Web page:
strawberries

a leftover lettuce and leftover chard that wouldn’t fit in the lettuce/chard container; we popped them in the empty end of the box on the right and if they work out, great! if not, no biggie.

some extra chard and lettuce

these cukes are also an experiment. they are the bush pickle variety, so they are not supposed to go nuts and vine like some other types, but we’ll see. hopefully i don’t have too many in one container! at any rate, they are looking pretty happy, i noticed some pretty yellow blossoms blooming on them today, so i’m guessing fruit isn’t too far behind.

bush pickles (cukes)

again, like i said, in addition to the strawberries, a bunch of different kinds of herbs were the first things i planted…basil, rosemary, parsley (curly, flatleaf), oregano, mint, thyme. good for so many things…i’ve been adding cuttings to everything. i’ve been drying some for storing in the cupboard, and i’m also planning on making some herb-infused oils and vinegars in the very near future.

mint, basil, and thyme

rosemary and oregano

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and last but not least…the tomatoes! i got some small, bush-type tomatoes, called “totem”. they don’t really need much pruning if at all and i am fairly certain they don’t need stakes, but i had a few laying around so i thought i’d give ’em some support anyway just in case. they have been doing fairly well…i noticed today that one of them, one of the oldest ones, is turning red!! so exciting!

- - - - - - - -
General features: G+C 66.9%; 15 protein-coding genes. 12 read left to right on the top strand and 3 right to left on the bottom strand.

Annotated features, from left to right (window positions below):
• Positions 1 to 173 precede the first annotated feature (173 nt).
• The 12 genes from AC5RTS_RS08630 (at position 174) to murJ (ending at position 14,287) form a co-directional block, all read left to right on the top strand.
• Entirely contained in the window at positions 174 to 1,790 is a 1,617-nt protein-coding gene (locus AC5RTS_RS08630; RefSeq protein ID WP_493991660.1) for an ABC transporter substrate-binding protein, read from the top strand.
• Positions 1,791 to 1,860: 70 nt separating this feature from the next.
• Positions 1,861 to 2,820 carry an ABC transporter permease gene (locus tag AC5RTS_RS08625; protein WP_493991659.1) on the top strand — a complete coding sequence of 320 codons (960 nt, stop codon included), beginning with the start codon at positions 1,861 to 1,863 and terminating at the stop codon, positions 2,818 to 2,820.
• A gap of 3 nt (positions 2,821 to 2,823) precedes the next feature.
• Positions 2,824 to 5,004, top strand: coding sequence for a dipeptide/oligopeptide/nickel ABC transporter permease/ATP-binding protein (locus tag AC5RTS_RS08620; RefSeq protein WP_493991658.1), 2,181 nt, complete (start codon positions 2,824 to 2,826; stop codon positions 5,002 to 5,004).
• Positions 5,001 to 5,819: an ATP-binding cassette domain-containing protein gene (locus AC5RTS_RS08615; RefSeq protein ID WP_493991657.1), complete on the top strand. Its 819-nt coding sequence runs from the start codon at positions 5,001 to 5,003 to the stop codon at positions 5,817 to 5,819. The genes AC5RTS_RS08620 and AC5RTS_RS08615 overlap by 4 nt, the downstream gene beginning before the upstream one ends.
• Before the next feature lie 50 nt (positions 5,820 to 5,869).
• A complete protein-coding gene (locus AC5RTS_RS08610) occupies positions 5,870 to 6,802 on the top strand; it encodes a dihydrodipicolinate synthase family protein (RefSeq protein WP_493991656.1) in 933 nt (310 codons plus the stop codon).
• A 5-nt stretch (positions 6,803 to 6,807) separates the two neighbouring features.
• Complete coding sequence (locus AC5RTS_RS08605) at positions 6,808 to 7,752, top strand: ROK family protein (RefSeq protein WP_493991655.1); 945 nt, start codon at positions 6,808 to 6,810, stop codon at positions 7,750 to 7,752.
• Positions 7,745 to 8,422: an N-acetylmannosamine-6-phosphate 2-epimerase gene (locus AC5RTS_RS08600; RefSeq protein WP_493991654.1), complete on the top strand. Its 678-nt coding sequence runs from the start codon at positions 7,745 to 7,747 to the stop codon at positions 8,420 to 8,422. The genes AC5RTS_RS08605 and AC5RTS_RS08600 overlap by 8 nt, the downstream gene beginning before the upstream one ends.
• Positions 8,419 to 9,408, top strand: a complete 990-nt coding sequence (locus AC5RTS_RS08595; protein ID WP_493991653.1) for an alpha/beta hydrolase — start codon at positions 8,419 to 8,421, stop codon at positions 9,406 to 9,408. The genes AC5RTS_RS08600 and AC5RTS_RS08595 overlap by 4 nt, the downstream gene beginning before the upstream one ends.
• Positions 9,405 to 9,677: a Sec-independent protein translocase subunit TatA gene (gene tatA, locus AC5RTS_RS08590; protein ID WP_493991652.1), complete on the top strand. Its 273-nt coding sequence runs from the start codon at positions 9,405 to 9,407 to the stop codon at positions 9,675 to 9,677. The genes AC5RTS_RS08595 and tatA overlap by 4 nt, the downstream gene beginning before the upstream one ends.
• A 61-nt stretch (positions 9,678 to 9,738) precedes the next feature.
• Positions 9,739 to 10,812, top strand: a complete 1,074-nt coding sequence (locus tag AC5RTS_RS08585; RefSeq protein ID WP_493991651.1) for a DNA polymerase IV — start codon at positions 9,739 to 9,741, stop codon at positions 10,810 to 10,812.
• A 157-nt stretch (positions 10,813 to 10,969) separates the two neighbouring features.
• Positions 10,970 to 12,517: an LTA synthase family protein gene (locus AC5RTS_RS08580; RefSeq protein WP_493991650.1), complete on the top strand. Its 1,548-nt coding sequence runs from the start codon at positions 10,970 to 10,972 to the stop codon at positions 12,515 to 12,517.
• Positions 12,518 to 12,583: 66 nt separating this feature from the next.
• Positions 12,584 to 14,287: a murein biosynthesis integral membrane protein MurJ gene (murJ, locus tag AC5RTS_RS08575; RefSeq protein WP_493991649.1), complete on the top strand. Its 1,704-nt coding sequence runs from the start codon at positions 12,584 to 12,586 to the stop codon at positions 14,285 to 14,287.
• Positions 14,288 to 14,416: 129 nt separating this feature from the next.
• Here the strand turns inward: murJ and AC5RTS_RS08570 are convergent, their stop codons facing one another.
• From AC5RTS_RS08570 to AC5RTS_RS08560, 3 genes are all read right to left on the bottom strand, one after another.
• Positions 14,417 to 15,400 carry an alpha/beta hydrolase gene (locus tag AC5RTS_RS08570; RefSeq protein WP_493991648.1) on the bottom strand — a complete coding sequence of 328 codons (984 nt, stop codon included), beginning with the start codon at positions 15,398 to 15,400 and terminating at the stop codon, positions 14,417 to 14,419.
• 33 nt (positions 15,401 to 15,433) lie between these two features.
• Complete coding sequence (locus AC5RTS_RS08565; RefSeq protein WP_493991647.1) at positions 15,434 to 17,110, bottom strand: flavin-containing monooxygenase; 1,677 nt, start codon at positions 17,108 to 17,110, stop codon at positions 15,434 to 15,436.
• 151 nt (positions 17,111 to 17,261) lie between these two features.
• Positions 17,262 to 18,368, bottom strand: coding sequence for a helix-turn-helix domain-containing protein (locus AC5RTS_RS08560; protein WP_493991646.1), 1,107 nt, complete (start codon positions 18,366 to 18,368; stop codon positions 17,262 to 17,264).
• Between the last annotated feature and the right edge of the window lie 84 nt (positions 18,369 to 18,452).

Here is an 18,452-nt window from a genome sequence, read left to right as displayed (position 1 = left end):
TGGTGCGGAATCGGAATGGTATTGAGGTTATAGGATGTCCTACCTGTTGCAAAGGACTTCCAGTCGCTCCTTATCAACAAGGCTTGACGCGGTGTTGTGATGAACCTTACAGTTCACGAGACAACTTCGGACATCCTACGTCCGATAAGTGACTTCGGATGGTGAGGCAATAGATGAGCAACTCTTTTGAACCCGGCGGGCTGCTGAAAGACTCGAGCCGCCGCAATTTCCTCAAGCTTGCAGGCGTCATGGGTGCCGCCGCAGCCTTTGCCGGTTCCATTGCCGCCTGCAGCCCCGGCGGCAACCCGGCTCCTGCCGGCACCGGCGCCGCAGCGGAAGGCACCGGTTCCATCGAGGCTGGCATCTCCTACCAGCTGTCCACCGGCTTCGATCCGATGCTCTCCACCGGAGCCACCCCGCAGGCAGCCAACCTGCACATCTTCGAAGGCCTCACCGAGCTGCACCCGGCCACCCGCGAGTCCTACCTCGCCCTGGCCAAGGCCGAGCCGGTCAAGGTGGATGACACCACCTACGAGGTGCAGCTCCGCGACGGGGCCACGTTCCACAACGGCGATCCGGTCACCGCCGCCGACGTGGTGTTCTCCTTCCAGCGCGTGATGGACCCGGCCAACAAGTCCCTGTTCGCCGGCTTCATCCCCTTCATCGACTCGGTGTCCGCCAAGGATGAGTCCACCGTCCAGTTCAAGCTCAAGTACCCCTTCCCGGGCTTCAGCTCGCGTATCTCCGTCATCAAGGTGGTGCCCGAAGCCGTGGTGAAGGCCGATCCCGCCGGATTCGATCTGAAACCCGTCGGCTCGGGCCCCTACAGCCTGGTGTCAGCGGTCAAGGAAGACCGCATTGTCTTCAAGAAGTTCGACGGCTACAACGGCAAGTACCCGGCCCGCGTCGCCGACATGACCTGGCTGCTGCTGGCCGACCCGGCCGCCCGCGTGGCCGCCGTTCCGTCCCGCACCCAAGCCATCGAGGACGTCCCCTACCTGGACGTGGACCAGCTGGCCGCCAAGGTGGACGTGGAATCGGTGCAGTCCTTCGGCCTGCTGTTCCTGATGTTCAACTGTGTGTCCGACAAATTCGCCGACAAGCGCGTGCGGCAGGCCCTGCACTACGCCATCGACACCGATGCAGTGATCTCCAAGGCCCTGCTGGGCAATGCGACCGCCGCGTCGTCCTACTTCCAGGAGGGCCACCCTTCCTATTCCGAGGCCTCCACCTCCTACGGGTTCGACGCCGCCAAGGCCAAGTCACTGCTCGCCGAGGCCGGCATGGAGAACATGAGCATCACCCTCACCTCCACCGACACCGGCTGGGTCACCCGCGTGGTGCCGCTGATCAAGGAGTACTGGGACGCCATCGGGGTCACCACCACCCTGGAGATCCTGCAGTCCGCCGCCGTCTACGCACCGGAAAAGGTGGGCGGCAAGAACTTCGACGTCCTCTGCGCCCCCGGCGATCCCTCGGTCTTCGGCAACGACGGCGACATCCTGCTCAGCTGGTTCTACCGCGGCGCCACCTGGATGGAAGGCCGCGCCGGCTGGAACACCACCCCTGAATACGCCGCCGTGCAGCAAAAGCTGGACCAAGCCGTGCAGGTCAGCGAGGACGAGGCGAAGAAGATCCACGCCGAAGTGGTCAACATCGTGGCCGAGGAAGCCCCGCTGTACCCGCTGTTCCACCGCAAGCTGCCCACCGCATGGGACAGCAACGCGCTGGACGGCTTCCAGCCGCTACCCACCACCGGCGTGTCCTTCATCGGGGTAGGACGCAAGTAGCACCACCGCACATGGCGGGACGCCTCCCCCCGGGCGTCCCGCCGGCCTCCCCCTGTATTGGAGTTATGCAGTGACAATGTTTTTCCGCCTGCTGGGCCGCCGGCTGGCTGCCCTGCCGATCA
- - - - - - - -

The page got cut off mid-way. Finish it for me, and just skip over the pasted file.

totem patio tomatoes

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do you garden?
are you growing anything this year? if so, what?? tell me about it!

17 comments

  1. k2yhe

    I love how you’ve managed to garden without a plot of dirt. I usually plant a garden every year, but had to skip this year because of a large project in our backyard. My husband did suggest doing some container gardening, especially for herbs (which I buy all the time and end up having to throw half the bunch out because they’re so perishable), but I wasn’t sure how it would turn out, or if it would even grow. After seeing this, I’m going to do it. Thanks!

  2. Rhonda

    Hi. I’ve followed your blog for awhile but never commented but I had to laugh when I read that you had a chipmunk in your container garden! I have my first container garden this year (but I live in a fourth floor apartment)and yesterday I saw a chipmunk digging in my beans! Even caught him in the act: http://4thstoreyfarm.blogspot.com/2010/06/varmint.html

    Anyway, I enjoy your blog and your garden looks great!

  3. tricia

    k2yhe: ha! well, container gardens are totally do-able. i’ve never really had my own yard to garden with, so this is the best i think i’ll be able to do for now. i can hardly believe how well it’s going so far! i think the basic idea is the same, you just have to be vigilant about watering, amongst other things…making sure it gets water regularly but that it’s not over-watered, all that jazz. it actually has advantages…you can, in theory, move plants around to take advantage of light, etc. also i think because you’re using potting soil that’s for containers you might have better soil with less problems than if you try using soil from your yard, i.e. fewer pests, diseases, etc. herbs are the best thing, so easy to grow and much cheaper and tastier this way!

    rhonda: those little bastards! haha! determined, aren’t they??